Secotan warriors in North Carolina by John White, 1585

Secotan warriors in North Carolina by John White, 1585

White and the colonists discovered that three settlements of Native Americans had joined together and attacked 11 of Grenville’s men. The soldiers who survived the assault fled by boat and disappeared. As a gesture of strength, White undertook a punitive expedition to avenge these deaths, raiding an inland settlement and killing at least one of its members. Unfortunately, the group that White’s colonists attacked was unconnected to Howe’s death or that of the soldiers who were part of the holding party. The colonist attack caused the remaining friendly Native American groups to become wary of this second colony.

Another major problem for the settlement was the lack of supplies. Their arrival late in the planting season resulted in inadequate stores for the winter. The local inhabitants had little to share, and this scarcity created more tension.

Despite the tension, the colony celebrated on August 13, when following Sir Walter Raleigh’s orders, Manteo was christened and given the title of Lord of Dasamonguepeuc for his faithful service to the English. Five days later, Eleanor Dare, daughter of John White and wife of Ananias Dare, gave birth to a daughter. Because she was the first child born to English parents in America and the first Christian born in Virginia, she was named Virginia.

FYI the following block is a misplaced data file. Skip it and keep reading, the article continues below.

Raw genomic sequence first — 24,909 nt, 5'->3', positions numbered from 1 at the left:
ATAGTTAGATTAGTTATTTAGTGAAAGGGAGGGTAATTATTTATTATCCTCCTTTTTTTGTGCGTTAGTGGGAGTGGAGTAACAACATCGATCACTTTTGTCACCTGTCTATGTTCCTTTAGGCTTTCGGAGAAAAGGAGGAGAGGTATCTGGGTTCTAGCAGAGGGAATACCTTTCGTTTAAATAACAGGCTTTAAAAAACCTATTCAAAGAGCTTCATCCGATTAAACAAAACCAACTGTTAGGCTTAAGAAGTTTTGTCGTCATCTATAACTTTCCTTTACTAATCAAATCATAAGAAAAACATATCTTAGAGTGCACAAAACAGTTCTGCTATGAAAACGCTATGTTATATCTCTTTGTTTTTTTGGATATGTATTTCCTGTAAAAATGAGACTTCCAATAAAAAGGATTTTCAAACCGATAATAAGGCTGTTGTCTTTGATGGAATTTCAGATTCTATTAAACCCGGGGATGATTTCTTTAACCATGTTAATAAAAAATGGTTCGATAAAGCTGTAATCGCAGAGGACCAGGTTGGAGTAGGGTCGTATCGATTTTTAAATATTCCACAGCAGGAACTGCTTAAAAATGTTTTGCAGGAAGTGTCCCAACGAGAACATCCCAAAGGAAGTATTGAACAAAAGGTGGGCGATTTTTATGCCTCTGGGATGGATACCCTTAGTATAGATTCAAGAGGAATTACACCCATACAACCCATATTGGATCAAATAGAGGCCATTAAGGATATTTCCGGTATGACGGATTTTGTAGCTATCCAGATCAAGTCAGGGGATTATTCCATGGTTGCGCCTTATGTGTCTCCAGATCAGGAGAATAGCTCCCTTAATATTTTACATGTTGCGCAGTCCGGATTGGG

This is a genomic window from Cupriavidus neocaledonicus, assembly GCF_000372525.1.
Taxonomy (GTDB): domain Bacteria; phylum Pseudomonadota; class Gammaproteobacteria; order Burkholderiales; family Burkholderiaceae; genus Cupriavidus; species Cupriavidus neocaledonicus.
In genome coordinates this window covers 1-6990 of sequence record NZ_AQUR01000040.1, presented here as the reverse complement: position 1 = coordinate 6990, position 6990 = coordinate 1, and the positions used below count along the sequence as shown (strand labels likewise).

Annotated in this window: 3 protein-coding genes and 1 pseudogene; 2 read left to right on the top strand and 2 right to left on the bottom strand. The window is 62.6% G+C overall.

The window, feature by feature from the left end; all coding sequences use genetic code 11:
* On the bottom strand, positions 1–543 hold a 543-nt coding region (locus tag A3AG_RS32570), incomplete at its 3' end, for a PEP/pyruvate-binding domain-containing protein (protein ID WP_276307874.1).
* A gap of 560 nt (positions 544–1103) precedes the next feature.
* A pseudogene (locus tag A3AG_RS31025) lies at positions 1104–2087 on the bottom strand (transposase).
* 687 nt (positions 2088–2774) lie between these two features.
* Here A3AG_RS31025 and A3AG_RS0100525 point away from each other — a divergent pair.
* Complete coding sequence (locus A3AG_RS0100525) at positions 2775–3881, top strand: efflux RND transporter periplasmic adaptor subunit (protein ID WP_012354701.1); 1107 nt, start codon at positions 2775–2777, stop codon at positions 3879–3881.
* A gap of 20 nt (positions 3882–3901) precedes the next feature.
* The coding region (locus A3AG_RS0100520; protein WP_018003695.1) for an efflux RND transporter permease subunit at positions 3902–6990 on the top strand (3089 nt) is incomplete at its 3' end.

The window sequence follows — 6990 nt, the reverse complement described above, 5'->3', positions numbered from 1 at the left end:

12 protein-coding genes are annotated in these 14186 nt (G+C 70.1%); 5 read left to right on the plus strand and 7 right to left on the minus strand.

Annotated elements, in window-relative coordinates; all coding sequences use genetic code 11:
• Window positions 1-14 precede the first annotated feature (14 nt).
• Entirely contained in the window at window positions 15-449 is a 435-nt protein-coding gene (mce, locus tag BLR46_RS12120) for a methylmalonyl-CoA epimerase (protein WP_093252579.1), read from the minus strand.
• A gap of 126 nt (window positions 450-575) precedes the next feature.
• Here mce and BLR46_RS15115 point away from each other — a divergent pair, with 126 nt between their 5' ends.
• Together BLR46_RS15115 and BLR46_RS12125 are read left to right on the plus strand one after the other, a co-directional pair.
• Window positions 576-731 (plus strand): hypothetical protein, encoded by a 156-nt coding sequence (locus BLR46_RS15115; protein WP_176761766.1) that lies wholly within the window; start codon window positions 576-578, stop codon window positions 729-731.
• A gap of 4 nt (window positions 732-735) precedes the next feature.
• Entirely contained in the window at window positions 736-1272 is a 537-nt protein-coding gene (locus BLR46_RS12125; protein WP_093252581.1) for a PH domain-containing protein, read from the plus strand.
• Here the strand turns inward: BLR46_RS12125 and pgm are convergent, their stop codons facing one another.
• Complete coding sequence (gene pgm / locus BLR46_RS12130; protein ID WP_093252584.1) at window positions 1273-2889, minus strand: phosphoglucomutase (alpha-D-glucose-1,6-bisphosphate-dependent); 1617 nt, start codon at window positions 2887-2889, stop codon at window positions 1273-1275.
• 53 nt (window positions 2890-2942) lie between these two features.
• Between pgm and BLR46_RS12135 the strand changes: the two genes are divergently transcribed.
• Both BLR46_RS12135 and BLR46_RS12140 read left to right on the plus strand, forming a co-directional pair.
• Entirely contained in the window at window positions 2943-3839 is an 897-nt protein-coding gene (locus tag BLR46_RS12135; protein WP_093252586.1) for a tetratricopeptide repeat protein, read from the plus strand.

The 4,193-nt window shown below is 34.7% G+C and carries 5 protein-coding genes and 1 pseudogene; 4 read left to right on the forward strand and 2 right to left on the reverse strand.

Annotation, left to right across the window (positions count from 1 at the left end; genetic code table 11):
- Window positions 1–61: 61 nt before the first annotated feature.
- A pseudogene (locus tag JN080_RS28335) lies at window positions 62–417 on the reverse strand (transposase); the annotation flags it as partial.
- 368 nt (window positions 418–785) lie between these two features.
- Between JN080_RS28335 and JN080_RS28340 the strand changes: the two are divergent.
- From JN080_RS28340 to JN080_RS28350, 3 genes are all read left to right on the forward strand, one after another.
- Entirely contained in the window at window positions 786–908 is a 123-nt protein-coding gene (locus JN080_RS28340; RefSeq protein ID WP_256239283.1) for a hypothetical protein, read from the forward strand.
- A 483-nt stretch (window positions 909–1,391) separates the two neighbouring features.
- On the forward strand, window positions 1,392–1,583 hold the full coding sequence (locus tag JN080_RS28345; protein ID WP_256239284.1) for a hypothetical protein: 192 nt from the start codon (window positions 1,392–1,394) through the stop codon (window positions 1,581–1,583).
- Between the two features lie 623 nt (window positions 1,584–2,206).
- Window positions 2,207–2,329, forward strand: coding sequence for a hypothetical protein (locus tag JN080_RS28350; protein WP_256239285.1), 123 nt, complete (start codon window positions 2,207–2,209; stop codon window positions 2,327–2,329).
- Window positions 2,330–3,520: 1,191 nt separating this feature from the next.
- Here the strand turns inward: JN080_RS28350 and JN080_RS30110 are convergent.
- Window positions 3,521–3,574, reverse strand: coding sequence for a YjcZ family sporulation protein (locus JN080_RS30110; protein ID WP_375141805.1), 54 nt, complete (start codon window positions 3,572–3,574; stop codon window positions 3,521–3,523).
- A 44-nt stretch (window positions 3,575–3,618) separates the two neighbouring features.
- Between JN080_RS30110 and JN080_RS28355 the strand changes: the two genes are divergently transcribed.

Baptism of Virginia Dare

Baptism of Virginia Dare

Having delivered the colonists, the fleet was scheduled to leave in August. The colonists wanted more supplies and for more members to be recruited and asked John White to return to England to act for them. Though White was concerned about the safety of his daughter and granddaughter, he agreed to return. The fleet sailed for England on August 27, but before White left, he arranged for the colonists to leave an appropriate sign if they moved the settlement.

In October, White arrived in England, but his efforts to obtain support were impeded by the Spanish Armada’s attempted invasion of England as well as the subsequent sea war between the two countries. Sir Walter Raleigh, being so close to Elizabeth I, was forced to abandon White’s request to resupply Roanoke. Instead, he assisted with the repulsion of the Spanish Armada that was at England’s front door. Further, Queen Elizabeth I ordered all English vessels to remain nearby in defense of the homeland.

After the defeat of the Spanish Armada, Raleigh’s interest in colonization began to shift to Ireland, forcing White to turn to other investors to acquire revenue for the journey. It was not until early 1590 that White was able to convince a group of privateers bound for the West Indies to take him to Roanoke.

Discovery of the word Croatoan at the vanished colony of Roanoke, North Carolina

Discovery of the word Croatoan at the vanished colony of Roanoke, North Carolina

In March 1590, White sailed as a passenger on a ship commanded by the privateer John Watts and finally reached the Outer Banks in August 1590. Upon his arrival, he could see that the colony had been abandoned for some time and found the word “C-R-O-A-T-O-A-N” inscribed into a palisade, which indicated a native group who lived on what is now Hatteras Island. There were no signs of a struggle or of the colonists leaving in haste. Although White could not locate the colonists, he was relieved to discover a sign of their safety.